the problem that I notice a lot with people I talk to is that they start building muscle when they still have lots of fat. This results in them having some strong muscles but layers of fat over them which is not the desired effect. Like a lot of people I actually know could have 6 pack abs if they just dropped some weight, they don’t need to perform crunches and planks because they already have some strong muscles, problem is there is just a layer of fat over them!


  12. RezH says:

    Great blog. Question – do you think it would be effective to IF only twice a week? I have about 3% or so to lose in order to get bottom abs. I train barbells twice a week, and kettlebells twice a week, with daily walks.

    I am going to bite the bullet and try to cut back on the whey protein. Feel like a slave, drinking two shakes a day for a couple years now. Hard to drop habits.

  13. Yannick Messaoud says:

    Best advise given to me yet was by the creator of the adonis effect program. Use diet to lose weight, and use weight training to hold on to the muscles.

    Using this philosophy i now understand that exercises alone will never make me lose weight and that diet is 90% or more of the equation.

    Intermittent fasting is awesome but i disagree with most that say you can eat anything on it. Food allergies are never touched on this topic and they are real. Some foods might not make you gain fat or weight but they will sure be unpleasant to eat with the side effects.

    • Rahsaan says:

      Yannick, I couldn’t agree more! Case in point: I had three croissant sandwiches yesterday in the late afternoon. All had melted cheese. One had asparagus and the other two had ham. By later that evening, my stomach bloated to the point of looking like second trimester pregnancy and I was doubled over in pain. Not to mention, that I’m slightly congested today.

      I actually have a diagnosed allergy to milk. (Cheese can be hit and miss with me), and I’m starting to think that all these years, I may’ve had a wheat allergy as well. That’s simply a self-diagnosis based on the joint, inflammation, abdominal distension and sinus issues I get when eating it.

      Same thing occurred last week when I ate some potatoes . another diagnosed allergen from my childhood. Most of these things I usually abstain from, but sometimes I’ll reintroduce them to see how they affect me. I won’t be revisiting any again for the foreseeable future.

      • Yannick says:

        I was allergic to milk, i still am allergic to skim milk but do fine when i drink whole milk. I was anemic for 10 years, i found a wonderful sport doctor that showed me the way. He treated my anemia. Also very important there are lots of mis-information out there, toward fat, saturated fats come to mind, and cholesterol. The main problem with that is in men saturated fats and cholesterol are needed to produce testosterone.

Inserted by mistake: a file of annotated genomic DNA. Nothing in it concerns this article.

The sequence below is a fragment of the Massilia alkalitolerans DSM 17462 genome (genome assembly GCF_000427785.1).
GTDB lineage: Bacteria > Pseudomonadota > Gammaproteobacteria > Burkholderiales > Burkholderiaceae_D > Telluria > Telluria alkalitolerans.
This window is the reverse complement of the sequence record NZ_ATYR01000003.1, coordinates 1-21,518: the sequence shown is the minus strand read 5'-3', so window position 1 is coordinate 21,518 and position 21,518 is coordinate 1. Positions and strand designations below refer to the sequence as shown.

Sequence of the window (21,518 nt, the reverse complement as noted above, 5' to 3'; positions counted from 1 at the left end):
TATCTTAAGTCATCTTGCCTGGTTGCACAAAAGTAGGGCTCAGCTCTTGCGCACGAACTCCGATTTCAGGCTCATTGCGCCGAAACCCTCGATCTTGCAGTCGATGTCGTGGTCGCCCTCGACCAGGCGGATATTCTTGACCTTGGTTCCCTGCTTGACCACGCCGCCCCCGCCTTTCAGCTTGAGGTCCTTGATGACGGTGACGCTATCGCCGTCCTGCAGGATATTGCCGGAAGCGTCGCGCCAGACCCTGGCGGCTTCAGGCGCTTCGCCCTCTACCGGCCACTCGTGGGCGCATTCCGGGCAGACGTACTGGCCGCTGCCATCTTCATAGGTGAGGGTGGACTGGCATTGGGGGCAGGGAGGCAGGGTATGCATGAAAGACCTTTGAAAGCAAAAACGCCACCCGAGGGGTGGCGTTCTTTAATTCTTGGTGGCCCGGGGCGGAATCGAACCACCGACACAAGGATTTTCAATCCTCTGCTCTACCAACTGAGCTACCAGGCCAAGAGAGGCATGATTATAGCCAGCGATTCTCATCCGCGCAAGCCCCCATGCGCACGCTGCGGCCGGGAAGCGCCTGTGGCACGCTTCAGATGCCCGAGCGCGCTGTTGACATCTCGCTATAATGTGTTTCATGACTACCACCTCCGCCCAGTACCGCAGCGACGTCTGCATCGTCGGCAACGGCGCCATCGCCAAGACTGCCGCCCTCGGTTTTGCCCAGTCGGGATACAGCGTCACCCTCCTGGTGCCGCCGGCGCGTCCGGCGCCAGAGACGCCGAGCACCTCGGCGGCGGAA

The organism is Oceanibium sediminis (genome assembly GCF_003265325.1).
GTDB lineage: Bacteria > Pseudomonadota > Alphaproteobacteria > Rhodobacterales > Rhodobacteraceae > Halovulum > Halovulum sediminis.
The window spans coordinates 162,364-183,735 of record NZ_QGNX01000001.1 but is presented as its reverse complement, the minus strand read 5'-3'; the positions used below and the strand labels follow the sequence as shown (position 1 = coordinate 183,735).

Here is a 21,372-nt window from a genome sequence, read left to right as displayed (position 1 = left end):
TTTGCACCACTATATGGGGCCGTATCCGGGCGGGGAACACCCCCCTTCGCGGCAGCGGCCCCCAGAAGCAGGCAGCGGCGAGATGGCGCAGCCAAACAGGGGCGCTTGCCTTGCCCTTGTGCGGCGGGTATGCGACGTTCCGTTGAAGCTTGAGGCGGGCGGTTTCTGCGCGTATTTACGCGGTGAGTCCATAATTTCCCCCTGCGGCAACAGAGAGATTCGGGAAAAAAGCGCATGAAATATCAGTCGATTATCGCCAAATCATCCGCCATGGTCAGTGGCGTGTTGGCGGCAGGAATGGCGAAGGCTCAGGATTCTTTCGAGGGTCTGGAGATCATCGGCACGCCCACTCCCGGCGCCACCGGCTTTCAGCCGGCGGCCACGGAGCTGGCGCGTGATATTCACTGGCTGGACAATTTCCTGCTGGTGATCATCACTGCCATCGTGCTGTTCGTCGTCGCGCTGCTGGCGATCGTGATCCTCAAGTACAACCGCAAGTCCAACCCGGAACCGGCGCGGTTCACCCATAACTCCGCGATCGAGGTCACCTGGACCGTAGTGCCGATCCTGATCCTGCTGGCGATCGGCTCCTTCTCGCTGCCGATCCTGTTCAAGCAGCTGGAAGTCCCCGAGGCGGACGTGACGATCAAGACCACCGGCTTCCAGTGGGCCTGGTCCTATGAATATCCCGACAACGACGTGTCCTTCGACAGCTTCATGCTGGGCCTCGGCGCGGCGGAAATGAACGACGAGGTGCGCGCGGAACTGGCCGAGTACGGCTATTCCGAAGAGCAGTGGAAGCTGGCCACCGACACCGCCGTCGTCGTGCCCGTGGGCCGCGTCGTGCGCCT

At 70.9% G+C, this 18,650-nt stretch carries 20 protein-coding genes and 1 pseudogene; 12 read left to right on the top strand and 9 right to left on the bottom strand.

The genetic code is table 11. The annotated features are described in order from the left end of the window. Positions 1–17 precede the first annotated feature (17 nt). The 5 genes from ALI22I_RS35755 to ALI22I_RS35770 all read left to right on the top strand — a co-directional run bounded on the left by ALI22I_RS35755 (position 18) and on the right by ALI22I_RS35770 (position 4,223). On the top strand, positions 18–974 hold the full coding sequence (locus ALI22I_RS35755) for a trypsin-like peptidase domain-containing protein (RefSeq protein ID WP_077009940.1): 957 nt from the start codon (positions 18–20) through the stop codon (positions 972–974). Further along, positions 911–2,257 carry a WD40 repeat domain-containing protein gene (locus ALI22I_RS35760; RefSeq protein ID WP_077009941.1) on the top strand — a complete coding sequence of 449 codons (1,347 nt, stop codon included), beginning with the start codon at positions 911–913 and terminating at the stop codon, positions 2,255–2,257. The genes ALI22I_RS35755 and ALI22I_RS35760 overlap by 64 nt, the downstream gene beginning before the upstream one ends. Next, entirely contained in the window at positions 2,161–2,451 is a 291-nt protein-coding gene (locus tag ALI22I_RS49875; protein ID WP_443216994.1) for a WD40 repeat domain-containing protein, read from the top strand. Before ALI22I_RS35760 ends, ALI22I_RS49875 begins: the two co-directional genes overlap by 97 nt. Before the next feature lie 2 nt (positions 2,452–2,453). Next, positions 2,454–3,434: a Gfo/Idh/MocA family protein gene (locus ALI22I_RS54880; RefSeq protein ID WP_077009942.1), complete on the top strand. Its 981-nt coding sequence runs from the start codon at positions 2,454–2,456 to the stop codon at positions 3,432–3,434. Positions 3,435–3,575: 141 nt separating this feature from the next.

Its not a one size fit all but a lot of people do better on a low carb high fat, high protein diet since the human body is made from fat and protein (amino acids). Intermitent fasting is not a one size fit all either, i can do it no problem, it will take me a few days to get into the groove but after that i can fast for long periods of time without food. My girlfriend must eat, she cannot skip breakfast or she feels terrible. She would never last on a 24h fast.

  14. Pingback: Simultaneous Fat Loss & Muscle Gain? | Mark's Daily Apple Health and Fitness Forum page

  15. Patrik says:

    I Have read a LOT of health/diet blogs and sites. Your blog is totally freeing, liberating, wonderful. I feel good here, I feel hope. Because I realize how easy weight loss/health is.

    Most of the ideas presented elsewhere on the internet stems from corporations trying to get your money. And like you say, micro managing, obscure

  16. Patrik says:

    Wow, I am really happy I found your blog. I REALLY like the way you simplify it all. I’ve read so many other blogs. Most, if not all, makes it all so complex you think “this seems impossible. I can’t do it.”

    So; thank you for the inspiration, and for showing the way.

  17. Haley says:

    I came across your site a while back and have enjoyed reading it. I am also a daily IF’er, but I sometimes incorporate an ESE day or two depending on how good/bad my eating has been over holidays, special events, etc. Keep up the good work! The info you post makes for an interesting read. 🙂

  18. Jamie says:

    Great post.

    I agree, diet is 90% of the equation. I have been lifting weights on and off for 16 years, and I to got caught up in the eat 5-6 meals a day and get at least 1gram of protein for your body weight. I may have gained muscle, but a lot more fat (now that I look back at it).

    I now do a lean gains approach and eat 2 calorie restricted meals a day. Body fat is coming off and strength continues to go up.